Ted Solotaroff

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Theodore "Ted" Solotaroff (October 9, 1928 – August 8, 2008) was an American writer, editor and literary critic.

Biography[edit]

Born into a working-class Jewish family in Elizabeth, New Jersey, Solotaroff attended the University of Michigan, graduating in 1952, and did graduate work at the University of Chicago, where he became friends with Philip Roth and dedicated himself to literature. He was an editor at Commentary from 1960 to 1966, then in 1967 founded The New American Review, which was an influential literary journal for the decade of its existence. After it folded, he became an editor at Harper & Row, where he edited works by Russell Banks, Sue Miller, Robert Bly, Bobbie Ann Mason, and others. "In 1989, when Rupert Murdoch bought Harper & Row, Solotaroff began to do less editing and more writing. He left the book business with a parting shot at what he labeled 'the literary-industrial complex.'"[1]

He said of the effect of the 1960s on him and his work:

[T]he market for serious writing cracked open in the Sixties and soon became a kind of howling forum where all manners of ideas, styles and standards contended for attention. As the literary climate altered radically, there was a distinct shift among writers and editors from a preoccupation with values as the ground of experience to a preoccupation with experience as the ground of values—a shift that was, of course, to be felt everywhere in America as the decade of opposition and revision careened along. For those, like myself, who entered the Sixties wedded to their values, the more or less standard ones of academic liberalism and humanism, but quite out of touch with their own experience, this breaking of the ice was alternately exhilarating and dismaying: one felt stirred but also swamped.[2]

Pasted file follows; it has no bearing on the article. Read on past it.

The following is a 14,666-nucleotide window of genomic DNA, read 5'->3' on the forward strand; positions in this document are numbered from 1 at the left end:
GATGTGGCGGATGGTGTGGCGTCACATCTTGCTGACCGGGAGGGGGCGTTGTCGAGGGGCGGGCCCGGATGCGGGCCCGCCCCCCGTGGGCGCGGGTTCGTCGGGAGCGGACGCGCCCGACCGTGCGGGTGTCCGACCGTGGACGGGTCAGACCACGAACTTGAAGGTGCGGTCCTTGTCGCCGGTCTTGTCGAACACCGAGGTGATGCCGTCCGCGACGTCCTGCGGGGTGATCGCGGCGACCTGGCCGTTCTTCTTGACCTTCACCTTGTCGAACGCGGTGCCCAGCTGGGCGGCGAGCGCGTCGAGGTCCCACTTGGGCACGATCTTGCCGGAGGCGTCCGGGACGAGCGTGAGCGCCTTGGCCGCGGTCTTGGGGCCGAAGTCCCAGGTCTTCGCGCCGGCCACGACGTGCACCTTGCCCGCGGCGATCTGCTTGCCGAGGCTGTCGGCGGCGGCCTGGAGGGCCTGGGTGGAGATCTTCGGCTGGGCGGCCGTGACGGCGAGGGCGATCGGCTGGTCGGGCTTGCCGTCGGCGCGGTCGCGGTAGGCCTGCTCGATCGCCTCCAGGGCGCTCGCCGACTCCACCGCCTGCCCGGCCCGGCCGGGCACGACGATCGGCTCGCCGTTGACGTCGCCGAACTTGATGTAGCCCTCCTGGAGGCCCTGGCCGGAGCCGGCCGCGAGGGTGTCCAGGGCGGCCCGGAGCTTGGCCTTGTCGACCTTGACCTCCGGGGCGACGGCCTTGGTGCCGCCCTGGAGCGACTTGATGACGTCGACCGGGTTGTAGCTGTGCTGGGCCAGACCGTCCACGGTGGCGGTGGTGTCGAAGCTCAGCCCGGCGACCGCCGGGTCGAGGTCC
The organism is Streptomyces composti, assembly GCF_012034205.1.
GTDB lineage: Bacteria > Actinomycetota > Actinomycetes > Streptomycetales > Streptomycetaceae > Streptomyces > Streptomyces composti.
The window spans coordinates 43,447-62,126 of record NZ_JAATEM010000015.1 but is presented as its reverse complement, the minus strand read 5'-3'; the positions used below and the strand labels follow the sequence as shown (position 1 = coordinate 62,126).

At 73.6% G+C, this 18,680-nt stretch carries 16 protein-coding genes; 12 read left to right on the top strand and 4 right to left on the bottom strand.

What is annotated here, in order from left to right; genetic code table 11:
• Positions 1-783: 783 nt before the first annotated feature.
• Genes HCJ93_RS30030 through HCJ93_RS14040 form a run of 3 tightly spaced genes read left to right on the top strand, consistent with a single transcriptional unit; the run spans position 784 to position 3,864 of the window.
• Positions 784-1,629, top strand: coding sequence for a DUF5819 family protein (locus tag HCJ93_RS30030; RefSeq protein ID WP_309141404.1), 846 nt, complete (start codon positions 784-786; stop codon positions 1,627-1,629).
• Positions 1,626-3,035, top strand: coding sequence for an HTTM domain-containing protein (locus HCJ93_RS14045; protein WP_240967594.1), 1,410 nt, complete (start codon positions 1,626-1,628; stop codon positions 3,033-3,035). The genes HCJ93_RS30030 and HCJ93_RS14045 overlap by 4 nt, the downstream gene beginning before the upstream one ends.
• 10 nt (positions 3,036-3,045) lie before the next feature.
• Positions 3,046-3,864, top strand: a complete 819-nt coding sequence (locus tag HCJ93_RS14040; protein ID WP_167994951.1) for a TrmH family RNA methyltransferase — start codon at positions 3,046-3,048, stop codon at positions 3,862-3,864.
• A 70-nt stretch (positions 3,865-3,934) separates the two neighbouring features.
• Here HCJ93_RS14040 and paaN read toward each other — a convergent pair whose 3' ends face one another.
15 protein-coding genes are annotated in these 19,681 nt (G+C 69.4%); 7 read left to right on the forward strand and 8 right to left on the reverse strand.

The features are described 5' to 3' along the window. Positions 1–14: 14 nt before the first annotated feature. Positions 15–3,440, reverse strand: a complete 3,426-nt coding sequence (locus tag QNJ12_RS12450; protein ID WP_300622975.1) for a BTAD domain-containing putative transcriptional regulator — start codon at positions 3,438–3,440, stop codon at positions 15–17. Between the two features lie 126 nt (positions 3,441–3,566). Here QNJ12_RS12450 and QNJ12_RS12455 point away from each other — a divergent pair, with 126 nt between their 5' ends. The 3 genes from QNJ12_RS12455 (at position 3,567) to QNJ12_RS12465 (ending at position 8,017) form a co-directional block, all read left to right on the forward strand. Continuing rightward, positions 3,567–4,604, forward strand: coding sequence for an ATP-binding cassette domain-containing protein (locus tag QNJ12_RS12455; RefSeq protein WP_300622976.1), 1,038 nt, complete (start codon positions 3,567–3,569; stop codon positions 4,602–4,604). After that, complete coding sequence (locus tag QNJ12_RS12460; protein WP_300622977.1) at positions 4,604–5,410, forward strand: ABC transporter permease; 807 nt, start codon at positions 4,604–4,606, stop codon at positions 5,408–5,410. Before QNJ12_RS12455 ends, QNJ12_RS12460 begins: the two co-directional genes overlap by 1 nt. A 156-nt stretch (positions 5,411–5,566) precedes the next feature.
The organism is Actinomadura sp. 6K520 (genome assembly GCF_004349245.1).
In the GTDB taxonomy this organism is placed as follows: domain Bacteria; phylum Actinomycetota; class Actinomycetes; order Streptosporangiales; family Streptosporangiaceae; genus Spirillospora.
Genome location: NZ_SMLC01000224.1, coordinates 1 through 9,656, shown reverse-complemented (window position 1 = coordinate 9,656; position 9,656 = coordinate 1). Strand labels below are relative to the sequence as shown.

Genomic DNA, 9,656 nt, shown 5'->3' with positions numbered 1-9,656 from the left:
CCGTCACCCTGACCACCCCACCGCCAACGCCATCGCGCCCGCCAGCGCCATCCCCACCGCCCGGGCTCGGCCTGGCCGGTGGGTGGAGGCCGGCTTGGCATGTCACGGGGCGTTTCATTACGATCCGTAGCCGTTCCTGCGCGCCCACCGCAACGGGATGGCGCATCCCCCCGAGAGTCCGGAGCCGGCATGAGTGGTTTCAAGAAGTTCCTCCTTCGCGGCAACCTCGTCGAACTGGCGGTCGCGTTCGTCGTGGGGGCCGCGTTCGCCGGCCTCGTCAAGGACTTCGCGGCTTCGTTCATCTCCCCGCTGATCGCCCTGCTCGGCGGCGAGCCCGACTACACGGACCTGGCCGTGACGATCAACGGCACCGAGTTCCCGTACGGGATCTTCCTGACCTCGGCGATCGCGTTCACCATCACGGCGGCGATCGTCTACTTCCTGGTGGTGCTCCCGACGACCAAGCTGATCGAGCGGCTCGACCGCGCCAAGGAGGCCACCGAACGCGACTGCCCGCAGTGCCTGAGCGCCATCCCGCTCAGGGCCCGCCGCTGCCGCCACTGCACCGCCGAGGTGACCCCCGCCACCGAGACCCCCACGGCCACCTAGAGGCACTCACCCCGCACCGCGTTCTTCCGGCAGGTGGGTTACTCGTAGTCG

Death[edit]

He died at his home in East Quogue, New York from complications from pneumonia, aged 79. He was survived by his fourth wife (of 28 years), Virginia Heiserman Solotaroff, as well as four sons, and his brother, Robert.[citation needed]

Awards[edit]

  • 1999 PEN/Martha Albrand Award for the Art of the Memoir for Truth Comes in Blows

Bibliography[edit]

  • The Red Hot Vacuum and Other Pieces on the Writing of the Sixties (1970)
  • A Few Good Voices in My Head: Occasional Pieces on Writing, Editing, and Reading My Contemporaries (1987)
  • Truth Comes in Blows: A Memoir (1998)
  • First Loves: A Memoir (2003)

References[edit]

  1. ^ Joe Holley,Obituary, latimes.com; accessed November 10, 2014.
  2. ^ Ted Solotaroff, The Red Hot Vacuum and Other Pieces on the Writing of the Sixties, 1979 (paperback); ISBN 0879232927/ISBN 9780879232924, p. ix.

External links[edit]